Hey there, time traveller!
This article was published 10/1/2013 (1429 days ago), so information in it may no longer be current.
WINNIPEGGERS are expected to need both a snow shovel and an ice-scraper today.
Environment Canada issued a blizzard warning Thursday for a storm predicted to hit the city, the Interlake and the Red River Valley today.
As well, the weather service issued a winter storm warning for Brandon and western Manitoba.
Environment Canada meteorologist Dale Marciski said the warnings are because a Colorado low is pushing toward the province and, combined with a cold front from the north, will cause a lot of blowing snow and poor visibility.
"It will be down to zero visibility at times," Marciski said.
"There's a lot of significant weather to go around here during the next few days."
Environment Canada predicted Winnipeg and southern Manitoba will be enveloped by snow and blowing snow throughout today, with accumulations from 10 to 20 centimetres overall and even higher amounts in some areas. The snow and blizzard conditions won't taper off until Saturday.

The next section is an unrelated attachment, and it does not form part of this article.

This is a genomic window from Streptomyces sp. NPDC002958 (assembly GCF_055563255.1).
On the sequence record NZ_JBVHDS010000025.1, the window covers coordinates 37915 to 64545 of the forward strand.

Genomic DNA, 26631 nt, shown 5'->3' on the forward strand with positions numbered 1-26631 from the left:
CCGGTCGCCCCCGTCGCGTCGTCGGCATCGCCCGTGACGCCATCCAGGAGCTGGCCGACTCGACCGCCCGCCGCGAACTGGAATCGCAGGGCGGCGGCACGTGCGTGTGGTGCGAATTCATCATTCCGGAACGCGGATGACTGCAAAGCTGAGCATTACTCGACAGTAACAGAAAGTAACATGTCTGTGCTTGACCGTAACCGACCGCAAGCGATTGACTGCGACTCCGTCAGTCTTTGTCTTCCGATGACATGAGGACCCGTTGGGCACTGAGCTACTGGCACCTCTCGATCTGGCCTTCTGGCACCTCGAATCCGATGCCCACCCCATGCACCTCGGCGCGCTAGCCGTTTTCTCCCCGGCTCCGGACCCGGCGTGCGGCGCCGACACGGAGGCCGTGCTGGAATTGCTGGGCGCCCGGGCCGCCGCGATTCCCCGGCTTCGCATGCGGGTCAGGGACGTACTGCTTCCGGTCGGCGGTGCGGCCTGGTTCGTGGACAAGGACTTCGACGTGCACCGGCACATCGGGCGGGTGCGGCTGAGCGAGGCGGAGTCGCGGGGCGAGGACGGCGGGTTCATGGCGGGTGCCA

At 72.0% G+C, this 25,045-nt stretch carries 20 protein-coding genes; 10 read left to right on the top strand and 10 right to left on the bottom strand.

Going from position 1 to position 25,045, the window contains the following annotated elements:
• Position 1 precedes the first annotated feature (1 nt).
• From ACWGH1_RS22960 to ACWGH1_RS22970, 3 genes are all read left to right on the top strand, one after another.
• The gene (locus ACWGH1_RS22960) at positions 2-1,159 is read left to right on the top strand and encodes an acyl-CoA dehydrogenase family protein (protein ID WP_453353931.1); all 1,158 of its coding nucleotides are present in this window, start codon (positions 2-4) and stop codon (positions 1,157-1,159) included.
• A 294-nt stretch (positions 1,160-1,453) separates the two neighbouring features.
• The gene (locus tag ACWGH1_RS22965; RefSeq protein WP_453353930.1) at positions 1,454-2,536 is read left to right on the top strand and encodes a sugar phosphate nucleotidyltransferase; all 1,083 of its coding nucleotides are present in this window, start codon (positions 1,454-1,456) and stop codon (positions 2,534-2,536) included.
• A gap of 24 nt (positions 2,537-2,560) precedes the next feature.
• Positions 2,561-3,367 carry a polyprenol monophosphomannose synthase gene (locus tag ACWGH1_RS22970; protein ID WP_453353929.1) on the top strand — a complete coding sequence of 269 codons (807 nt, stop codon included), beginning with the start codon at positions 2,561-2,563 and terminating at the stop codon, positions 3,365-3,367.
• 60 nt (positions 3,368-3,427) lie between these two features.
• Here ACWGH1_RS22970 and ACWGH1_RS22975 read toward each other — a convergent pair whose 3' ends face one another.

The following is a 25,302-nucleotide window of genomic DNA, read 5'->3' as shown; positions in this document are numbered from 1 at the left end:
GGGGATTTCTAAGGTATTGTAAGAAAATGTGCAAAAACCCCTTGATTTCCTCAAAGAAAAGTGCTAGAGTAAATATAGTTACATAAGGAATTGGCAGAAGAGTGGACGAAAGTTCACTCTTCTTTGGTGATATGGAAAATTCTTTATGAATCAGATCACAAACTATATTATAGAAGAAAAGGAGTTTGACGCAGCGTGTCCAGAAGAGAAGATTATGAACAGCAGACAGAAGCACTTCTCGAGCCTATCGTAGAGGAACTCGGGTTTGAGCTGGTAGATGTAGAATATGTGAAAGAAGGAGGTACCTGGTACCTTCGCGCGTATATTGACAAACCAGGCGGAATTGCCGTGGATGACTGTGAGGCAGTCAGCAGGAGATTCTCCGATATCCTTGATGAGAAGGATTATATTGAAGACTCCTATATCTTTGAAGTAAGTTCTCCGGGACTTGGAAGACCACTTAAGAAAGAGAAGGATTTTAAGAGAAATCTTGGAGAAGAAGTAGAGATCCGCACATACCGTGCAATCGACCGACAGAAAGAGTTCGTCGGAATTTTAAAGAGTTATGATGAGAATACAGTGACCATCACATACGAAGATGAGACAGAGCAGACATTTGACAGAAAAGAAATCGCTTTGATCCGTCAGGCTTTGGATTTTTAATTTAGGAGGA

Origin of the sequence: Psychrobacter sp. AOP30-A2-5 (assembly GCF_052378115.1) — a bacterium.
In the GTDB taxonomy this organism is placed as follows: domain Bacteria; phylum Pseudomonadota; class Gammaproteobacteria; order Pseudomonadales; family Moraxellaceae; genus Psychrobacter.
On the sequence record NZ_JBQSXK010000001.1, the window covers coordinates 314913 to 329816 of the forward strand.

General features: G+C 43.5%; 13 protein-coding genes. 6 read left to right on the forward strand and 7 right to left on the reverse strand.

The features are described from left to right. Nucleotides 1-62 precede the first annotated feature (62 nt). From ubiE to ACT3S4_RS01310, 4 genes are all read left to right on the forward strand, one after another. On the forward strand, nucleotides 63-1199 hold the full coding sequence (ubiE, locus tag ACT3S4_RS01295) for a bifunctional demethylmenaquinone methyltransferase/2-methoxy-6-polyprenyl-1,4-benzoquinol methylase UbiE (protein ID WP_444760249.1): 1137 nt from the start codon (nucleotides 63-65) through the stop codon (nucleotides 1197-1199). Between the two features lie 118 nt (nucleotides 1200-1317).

But Marciski said because temperatures were still mild Thursday -- it was -2 C at about 11:30 a.m. -- freezing drizzle was forecast Thursday night and overnight, covering vehicles and road surfaces before the temperature dropped and snow arrived.
He said the forecast is -14 C by this afternoon, a high of -18 C Saturday and -30 C Sunday, the first day to be that cold in Winnipeg since Jan. 30, 2011.
Manitoba officials said Thursday provincial snowplow crews were readying for whatever weather comes.
Manitoba Infrastructure and Transportation issued a bulletin warning motorists to be careful around snow-clearing equipment.
The department said it has 305 truck plows, sanders and graders to clear 19,000 kilometres of the provincial highway system.
To get the latest road conditions, people can call 511 toll-free, go online at www.mb511.ca or follow the Twitter account www.Twitter.com/MBGovRoads
WARNING TO DRIVERS
All snowplow equipment has flashing blue warning lights.
Stay well back of all equipment.
Always remain alert when approaching or following a snowplow.
Don't pass a snowplow in operation from behind at any time.
Slow down when passing an approaching snowplow in operation.
Stopping a car in winter takes twice the distance on slush as on dry pavement, three times the distance on packed snow and up to 12 times the distance on ice-covered roads.
-- source: Manitoba Infrastructure and Transportation